(InvestigateTV) - $50 for a bottle of hand sanitizer? It’s been advertised with prices that high in multiple places because people are trying to make a buck off of the COVID-19 coronavirus.
Around the country, businesses, health care facilities and even places of worship are preparing and stocking up on sanitation supplies. Hand sanitizing stations have become a new standard.
"The first thing that we did was make sure all of our entrances to our church we have hand sanitizer available in dispensers,” said Pastor John McCard with St. James’s Episcopal Church in Richmond, Virginia.
“When people have that visibility they're more likely to increase their hand washing,” said Diana Marks, the executive director of Poet’s Walk Assisted Living Facility.
Unfortunately, shelves nationwide are empty, and stores are rushing to restock. If you turn to the internet, some prices are eye-popping.
For example, GermX- is normally $2.66 at Walmart. But one eight-ounce bottle sold for $24 on Ebay. A 12-ounce bottle of Purell sold for $25. There were numerous other listings, some for as high as $80.
Ebay said it is trying to crack down on the price gougers. The online marketplace told sellers it’s rejecting listings for masks, hand sanitizers and disinfecting wipes.
InvestigateTV did find broken links where Ebay stopped some sales.
Amazon also said it’s trying to remove listings with inflated prices. Most products just appear out-of-stock.
Some states are working to crack down on price gouging.
For example, in Missouri, the attorney general is warning that state law “prohibits individuals and businesses from substantially raising their prices for the necessities of life during an emergency.”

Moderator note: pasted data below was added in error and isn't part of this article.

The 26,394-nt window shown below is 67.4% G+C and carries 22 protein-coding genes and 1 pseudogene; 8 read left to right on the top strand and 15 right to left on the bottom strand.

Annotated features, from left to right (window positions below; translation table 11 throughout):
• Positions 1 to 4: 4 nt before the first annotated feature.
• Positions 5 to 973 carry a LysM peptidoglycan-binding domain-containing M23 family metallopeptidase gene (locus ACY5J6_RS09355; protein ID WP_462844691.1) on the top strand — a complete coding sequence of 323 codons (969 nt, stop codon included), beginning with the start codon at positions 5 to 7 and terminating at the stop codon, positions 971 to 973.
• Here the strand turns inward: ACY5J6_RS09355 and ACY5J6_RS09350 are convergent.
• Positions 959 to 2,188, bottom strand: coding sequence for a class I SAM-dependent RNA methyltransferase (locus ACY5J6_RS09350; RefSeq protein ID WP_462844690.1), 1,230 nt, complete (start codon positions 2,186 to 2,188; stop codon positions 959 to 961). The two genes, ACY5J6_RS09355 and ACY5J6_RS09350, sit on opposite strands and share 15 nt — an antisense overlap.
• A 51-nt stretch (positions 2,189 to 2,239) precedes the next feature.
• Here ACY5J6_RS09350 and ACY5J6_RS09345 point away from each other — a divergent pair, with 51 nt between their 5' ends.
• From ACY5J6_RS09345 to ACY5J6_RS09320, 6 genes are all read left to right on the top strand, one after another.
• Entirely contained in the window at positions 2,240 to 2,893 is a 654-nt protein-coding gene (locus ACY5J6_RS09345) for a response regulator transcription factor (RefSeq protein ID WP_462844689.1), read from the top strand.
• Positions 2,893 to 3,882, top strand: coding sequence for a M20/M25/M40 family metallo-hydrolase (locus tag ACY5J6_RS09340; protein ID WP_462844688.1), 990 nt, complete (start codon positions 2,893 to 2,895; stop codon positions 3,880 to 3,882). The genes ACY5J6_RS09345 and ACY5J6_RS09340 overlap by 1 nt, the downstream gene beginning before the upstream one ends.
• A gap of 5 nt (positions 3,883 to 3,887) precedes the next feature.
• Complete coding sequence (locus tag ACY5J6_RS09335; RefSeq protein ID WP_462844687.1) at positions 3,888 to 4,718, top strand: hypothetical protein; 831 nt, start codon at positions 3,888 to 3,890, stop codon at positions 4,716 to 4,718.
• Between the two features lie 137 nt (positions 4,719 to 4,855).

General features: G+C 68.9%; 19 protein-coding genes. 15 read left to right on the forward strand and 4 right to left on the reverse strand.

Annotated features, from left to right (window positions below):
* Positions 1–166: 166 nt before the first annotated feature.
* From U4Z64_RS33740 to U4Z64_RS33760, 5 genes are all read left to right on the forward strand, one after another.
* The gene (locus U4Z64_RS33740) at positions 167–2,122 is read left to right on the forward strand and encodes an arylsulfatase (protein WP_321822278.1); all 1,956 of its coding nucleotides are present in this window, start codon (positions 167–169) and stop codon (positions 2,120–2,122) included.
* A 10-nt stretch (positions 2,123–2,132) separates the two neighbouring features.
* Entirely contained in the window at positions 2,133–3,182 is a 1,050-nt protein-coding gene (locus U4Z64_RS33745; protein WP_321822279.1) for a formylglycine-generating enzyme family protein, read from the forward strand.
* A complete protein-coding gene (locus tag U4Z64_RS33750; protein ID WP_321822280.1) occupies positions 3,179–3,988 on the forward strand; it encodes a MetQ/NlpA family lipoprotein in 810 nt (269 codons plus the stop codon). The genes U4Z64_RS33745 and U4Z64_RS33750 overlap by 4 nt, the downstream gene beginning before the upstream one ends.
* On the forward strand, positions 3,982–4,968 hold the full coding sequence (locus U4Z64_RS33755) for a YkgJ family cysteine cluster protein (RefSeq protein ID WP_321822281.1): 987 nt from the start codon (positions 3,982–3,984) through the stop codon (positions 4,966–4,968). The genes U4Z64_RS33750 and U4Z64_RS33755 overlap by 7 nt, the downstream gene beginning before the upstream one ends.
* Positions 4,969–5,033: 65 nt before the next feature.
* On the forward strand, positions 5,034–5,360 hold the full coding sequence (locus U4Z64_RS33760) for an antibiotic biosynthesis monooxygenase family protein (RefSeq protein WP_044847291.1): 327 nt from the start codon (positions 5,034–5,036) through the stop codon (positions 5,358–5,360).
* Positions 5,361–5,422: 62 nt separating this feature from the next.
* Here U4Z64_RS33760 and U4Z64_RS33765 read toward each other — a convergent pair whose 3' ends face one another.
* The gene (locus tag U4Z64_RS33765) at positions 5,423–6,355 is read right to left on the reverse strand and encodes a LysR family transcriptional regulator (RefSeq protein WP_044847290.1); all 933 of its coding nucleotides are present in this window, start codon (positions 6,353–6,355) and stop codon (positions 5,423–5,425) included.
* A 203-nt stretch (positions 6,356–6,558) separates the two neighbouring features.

“Unfortunately right now this is what we’re seeing. The prices are escalating,” said Eleena Bower with HCA Healthcare in Virginia. She has 25 years’ experience as a registered nurse and 15 years in infection prevention.
“The best way to protect yourself is to wash your hands with soap and water, but there are times when you don’t have access to soap and water,” she said.
She said hand sanitizers are useful this time of year, but you have to buy the right kind of product.
“The CDC recommends that we use an alcohol product. It should have at least 60% alcohol or above, so 60% to 90% is really what they’re requiring,” Bower said. “Because the alcohol is the one thing that will kill the [virus].”
There is evidence people are buying the wrong products, she said. Among the items being snatched up in this consumer frenzy are “alcohol-free” sanitizers and wipes or products that don’t list how much alcohol is in them.
On the back of the product it lists benzalkonium chloride as the active ingredient. But the Centers for Disease Control and Prevention says hand sanitizers or wipes without 60-95% alcohol may not work as well for many types of germs.
“If you don’t have that level of alcohol, it will not kill the [virus],” said Bower.
Neither Wet Ones nor its parent company Edgewell Personal Care responded to InvestigateTV’s requests for comment before publication.
Hand washing is still your best bet, but if you supplement with sanitizer, be wary of high prices and report them to your state’s attorney general.